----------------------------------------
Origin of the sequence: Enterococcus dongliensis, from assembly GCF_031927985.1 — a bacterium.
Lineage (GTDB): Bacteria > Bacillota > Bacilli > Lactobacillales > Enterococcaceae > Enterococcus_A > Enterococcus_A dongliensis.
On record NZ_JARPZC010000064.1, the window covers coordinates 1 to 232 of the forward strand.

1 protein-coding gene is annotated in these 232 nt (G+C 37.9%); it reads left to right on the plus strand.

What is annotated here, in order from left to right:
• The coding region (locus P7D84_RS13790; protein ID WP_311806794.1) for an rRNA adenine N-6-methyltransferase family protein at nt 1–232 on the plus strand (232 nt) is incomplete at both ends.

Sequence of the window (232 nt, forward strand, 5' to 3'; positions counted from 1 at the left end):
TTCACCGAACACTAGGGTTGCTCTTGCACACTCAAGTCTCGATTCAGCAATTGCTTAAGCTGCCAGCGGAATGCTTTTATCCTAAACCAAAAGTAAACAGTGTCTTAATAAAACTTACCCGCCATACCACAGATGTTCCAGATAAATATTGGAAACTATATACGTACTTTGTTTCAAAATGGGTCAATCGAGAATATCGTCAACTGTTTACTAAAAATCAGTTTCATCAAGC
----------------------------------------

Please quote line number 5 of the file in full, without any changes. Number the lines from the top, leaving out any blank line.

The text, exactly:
What is annotated here, in order from left to right: